I will miss you, Morgan Hill.
Delivering drugs right to the heart of cancerous tumours is a challenging task. They must reach their dangerous target – which may be deep within tissues – without alerting immune cells that police the body for foreign invaders. Scientists are now tackling this predicament by camouflaging drugs in nanoparticles coated with membranes from leukocytes [white blood cells]. Unlike naked nanoparticles, these tiny disguised pouches raise no suspicion. And what’s more they behave like white blood cells, using their borrowed membranes en route to wriggle through barriers, such as blood vessels, as they home in on their target. Such coated particles, known as ‘leukolike vectors’ bring the prospect of more effective treatment for previously inaccessible cancers.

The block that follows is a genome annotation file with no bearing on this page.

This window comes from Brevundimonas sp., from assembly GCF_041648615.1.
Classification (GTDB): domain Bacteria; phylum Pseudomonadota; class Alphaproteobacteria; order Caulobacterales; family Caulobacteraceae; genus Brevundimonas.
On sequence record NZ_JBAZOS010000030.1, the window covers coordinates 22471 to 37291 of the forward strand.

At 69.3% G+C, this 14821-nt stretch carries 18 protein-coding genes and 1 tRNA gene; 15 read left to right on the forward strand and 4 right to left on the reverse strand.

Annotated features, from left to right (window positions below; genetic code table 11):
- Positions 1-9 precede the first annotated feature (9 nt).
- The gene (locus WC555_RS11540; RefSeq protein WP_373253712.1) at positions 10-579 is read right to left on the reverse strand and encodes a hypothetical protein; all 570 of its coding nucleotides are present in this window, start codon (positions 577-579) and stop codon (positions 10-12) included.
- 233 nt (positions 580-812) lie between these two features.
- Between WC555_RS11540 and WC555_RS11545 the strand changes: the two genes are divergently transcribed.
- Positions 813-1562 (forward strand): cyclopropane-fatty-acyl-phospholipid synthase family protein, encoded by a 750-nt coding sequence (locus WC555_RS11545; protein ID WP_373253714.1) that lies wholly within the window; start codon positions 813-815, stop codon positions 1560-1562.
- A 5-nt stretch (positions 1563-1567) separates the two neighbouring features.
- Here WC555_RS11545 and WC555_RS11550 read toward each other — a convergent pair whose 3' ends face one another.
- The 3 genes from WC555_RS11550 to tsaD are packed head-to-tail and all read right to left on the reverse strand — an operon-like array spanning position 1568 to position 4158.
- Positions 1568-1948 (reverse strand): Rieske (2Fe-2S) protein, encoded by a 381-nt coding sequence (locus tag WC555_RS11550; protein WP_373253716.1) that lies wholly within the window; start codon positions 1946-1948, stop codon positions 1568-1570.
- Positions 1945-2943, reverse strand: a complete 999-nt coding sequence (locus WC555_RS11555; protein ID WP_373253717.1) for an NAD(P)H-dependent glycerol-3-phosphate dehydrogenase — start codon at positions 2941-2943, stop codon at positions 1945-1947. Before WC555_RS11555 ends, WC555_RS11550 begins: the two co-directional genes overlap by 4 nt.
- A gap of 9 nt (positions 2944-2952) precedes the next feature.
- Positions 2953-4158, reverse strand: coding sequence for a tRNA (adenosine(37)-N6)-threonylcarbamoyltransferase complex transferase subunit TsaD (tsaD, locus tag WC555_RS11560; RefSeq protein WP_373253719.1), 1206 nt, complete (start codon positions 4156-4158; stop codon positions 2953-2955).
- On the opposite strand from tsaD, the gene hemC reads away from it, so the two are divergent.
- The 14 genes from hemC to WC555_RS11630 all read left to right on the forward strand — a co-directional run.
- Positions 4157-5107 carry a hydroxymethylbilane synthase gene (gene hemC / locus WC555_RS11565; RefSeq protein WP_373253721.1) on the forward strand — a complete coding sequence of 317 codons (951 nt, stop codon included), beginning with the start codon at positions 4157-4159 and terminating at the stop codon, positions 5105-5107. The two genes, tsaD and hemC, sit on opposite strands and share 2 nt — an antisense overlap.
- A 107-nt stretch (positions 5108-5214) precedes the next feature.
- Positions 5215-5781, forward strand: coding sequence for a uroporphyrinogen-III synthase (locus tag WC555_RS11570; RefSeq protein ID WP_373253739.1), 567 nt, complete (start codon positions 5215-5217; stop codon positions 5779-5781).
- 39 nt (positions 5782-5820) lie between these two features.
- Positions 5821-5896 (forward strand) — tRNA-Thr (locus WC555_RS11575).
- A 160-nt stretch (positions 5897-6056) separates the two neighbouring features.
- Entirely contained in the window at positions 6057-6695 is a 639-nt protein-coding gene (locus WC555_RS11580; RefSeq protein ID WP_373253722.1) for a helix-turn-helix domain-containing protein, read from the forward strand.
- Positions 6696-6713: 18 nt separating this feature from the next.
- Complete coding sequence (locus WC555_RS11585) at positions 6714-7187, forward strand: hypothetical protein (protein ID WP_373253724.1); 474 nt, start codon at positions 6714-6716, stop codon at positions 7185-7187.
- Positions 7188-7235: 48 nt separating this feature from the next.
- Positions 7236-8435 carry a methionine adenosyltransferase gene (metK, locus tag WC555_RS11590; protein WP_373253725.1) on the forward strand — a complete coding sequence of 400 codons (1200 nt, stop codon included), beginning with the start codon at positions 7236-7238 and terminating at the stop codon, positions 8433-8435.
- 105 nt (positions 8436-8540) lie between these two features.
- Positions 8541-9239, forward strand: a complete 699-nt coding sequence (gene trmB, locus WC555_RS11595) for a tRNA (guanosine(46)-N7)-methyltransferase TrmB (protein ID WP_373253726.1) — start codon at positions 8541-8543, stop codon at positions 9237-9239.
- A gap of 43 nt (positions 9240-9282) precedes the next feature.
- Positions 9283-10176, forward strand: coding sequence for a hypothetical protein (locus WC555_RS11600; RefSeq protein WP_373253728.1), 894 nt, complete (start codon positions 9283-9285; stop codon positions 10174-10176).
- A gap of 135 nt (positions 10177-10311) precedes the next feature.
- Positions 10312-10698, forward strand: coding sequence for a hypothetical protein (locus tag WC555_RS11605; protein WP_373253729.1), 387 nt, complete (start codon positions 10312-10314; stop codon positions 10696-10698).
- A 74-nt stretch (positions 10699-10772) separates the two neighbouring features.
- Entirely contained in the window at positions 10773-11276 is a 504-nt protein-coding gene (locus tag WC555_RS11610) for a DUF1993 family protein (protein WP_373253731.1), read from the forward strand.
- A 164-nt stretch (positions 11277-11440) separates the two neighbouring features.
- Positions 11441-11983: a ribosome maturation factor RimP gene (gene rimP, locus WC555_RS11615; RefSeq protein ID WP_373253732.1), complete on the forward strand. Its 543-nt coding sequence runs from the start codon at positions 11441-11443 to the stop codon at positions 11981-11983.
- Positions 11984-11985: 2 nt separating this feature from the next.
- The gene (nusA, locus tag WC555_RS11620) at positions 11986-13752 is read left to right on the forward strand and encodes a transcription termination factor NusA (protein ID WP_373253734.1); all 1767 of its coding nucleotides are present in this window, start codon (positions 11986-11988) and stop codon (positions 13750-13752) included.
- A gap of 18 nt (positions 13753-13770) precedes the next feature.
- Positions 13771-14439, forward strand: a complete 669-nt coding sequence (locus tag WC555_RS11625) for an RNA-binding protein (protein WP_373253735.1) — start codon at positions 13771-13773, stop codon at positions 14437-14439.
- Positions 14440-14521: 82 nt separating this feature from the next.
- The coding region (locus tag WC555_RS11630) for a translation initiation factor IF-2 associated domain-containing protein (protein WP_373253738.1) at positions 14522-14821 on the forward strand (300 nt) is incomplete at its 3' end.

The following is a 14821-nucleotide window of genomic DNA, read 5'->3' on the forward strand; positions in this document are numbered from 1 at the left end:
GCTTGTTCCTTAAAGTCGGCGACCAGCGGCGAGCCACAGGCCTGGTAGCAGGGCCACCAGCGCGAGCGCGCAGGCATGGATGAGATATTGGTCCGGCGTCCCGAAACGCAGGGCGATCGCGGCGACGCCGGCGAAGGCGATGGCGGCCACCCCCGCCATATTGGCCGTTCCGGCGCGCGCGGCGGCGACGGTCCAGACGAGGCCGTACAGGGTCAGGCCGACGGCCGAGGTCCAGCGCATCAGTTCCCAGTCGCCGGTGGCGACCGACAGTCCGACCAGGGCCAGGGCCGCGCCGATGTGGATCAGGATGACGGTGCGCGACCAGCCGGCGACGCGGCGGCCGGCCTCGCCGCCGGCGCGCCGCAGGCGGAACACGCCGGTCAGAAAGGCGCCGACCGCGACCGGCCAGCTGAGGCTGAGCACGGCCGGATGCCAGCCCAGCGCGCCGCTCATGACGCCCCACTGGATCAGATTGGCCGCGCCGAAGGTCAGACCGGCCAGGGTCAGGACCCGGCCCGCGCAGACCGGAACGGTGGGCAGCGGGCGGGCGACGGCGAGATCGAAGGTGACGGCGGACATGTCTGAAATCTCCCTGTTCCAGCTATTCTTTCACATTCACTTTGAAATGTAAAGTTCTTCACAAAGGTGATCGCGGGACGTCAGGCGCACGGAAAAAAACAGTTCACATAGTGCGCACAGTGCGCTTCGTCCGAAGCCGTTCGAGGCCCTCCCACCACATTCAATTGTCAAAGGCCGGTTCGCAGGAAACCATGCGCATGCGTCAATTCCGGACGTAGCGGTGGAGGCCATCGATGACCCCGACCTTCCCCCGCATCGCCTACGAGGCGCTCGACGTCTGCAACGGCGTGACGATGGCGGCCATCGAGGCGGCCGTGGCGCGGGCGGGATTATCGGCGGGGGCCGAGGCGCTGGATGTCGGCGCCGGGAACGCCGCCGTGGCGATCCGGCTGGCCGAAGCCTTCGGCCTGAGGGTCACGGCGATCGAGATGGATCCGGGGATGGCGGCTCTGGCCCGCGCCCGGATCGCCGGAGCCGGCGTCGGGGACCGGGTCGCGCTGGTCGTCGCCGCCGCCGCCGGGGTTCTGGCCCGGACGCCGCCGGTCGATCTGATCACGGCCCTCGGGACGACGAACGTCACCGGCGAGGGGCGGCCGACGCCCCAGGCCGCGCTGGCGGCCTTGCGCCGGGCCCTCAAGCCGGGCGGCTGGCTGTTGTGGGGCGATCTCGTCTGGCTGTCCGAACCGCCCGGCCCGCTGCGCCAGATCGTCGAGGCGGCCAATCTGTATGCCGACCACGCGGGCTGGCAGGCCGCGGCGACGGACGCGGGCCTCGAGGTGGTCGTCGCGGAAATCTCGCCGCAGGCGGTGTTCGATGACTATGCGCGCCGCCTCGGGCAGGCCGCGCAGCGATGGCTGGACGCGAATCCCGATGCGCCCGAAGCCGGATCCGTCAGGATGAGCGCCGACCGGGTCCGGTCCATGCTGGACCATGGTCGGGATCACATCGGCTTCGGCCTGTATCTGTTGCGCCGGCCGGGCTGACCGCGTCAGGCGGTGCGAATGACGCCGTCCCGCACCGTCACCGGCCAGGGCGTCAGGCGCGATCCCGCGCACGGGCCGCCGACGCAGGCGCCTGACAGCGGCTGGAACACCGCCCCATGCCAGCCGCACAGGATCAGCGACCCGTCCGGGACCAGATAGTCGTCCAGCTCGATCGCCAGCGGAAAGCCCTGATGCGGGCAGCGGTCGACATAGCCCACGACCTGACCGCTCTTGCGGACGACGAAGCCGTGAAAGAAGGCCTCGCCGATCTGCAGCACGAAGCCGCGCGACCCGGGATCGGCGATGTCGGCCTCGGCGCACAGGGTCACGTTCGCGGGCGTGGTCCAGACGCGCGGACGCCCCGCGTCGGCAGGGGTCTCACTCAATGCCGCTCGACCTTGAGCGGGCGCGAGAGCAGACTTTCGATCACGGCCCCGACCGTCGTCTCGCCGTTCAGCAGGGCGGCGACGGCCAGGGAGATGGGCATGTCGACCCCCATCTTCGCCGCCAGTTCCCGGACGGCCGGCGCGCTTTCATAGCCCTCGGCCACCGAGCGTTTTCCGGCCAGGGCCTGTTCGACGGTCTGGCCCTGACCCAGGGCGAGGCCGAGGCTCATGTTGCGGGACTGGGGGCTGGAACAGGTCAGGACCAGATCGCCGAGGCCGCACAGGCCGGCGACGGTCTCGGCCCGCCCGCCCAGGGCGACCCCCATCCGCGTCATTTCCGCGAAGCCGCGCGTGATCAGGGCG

Written by Georgina Askeland
…is a powerful distraction. the pillow calls so alluringly.
when you look too far ahead at all the stuff you have to do this quarter and suddenly freak out with a minor panic attack. adios free time; it’s been real.
scientific breakthroughs of 2012
Seaside Cafe, Mykonos, Greece
from birmingham, alabama
powerful stuff. funny to think that the world is so very divided still even today
Dr. Steve Lowry
Portstewart, United Kingdom
Specimen: Diatoms arranged in a familiar shape
Technique: Transmitted light microscopy